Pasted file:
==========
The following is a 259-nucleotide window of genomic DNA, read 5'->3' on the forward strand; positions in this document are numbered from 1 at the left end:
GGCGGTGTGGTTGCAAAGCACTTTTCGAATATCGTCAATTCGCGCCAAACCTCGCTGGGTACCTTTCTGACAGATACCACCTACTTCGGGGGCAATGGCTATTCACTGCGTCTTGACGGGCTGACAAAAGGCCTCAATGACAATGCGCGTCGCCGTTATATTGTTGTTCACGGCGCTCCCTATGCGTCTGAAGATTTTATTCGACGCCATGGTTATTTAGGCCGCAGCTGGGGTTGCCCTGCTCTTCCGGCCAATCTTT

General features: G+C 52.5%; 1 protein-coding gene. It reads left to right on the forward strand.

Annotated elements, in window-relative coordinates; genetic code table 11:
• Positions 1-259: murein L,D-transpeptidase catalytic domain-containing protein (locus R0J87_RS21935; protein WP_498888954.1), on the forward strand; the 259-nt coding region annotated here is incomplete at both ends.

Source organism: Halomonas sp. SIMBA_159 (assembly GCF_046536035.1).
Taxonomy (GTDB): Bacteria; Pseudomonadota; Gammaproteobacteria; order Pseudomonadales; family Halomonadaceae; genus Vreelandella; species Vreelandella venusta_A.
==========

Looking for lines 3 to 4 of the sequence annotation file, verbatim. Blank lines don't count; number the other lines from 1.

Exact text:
General features: G+C 52.5%; 1 protein-coding gene. It reads left to right on the forward strand.

Annotated elements, in window-relative coordinates; genetic code table 11: